The image shows a model of locomotive viewed from its frontage, respectively, is illustrated the facade of the motor wagon, responsible for the propulsion with the help of the diesel engine of the other cargo wagons.
The locomotive, viewed from the front, is rendered like a square, full in relief.
The buffer, a piece of the coupling system, located in the lower bar of the facade, with the role of keeping a certain distance between the folded wagons and cushioning the shocks between them while moving, is represented as two small and blank circles, located below, one to the left and another to the right.
Under the two coupling pads is the locomotive pilot or cow plow, a device called by the Americans “cow catcher”, invented by them in order to push the animals, especially cattle, off the track, when they blocked the road.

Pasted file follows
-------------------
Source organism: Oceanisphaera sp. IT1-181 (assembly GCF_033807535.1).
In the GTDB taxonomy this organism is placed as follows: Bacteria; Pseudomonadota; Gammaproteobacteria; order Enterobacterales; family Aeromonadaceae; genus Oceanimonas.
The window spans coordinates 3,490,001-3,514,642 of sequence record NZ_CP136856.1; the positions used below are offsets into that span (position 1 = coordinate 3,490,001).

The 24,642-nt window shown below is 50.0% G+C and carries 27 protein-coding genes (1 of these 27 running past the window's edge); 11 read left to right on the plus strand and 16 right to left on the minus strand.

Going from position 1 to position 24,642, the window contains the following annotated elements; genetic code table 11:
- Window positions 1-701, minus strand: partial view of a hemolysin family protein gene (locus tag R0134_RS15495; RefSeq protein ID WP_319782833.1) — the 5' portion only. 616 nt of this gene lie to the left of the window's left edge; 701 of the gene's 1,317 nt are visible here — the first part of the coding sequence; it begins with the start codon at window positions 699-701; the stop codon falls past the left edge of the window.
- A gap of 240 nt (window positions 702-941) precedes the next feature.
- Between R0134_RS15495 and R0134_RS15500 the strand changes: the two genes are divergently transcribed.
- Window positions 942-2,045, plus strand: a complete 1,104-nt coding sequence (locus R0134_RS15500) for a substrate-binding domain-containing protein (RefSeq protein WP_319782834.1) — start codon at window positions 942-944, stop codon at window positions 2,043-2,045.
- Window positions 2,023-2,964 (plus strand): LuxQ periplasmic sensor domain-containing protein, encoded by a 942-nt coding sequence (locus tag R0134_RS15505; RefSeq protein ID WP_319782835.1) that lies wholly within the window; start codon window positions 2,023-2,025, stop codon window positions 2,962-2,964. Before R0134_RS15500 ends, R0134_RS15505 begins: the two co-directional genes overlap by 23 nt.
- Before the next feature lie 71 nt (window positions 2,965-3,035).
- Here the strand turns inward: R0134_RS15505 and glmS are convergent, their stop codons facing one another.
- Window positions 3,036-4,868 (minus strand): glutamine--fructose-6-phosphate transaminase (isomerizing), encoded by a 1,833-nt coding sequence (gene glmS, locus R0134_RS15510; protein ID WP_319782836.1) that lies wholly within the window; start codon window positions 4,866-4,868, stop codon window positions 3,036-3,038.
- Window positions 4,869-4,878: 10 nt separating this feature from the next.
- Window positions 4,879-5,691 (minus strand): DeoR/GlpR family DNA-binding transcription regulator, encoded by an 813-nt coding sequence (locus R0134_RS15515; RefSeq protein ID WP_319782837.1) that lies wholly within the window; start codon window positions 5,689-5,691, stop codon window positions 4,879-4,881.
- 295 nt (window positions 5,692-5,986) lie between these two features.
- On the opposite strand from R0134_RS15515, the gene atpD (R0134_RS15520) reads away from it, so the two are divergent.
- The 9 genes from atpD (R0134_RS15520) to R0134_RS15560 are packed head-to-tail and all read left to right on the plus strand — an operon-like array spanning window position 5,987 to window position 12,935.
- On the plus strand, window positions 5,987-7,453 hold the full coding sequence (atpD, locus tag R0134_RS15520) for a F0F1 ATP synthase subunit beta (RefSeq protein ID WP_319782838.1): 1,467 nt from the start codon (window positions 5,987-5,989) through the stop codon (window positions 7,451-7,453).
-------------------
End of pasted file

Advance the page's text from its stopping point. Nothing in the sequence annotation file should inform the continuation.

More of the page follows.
The pilot is also used to remove any obstacles on the rails that prevent the train from moving on, be it rocks, animals, snow or other objects.
The pilot is like a shield made of two hard metal plates, joined in the center, on a front edge, at the base of the locomotive facade, just above the rails, and is marked by a horizontal rectangle, filled with dotted texture.
The diesel engine is framed by a metal box covered by the car body, is represented by a central square, filled with texture of horizontal and parallel lines, and is located in front of the driver’s cab.
At the top, higher than the front engine box, is the driver’s cab, located further back, which has two windows, on the left and right edge, whose windows are highlighted by a large and blank rectangle.
A man is standing in the right bottom corner, on a concrete platform marked embossed, thus positioned to facilitate the comparison of the dimensions of the locomotive to the height of an adult.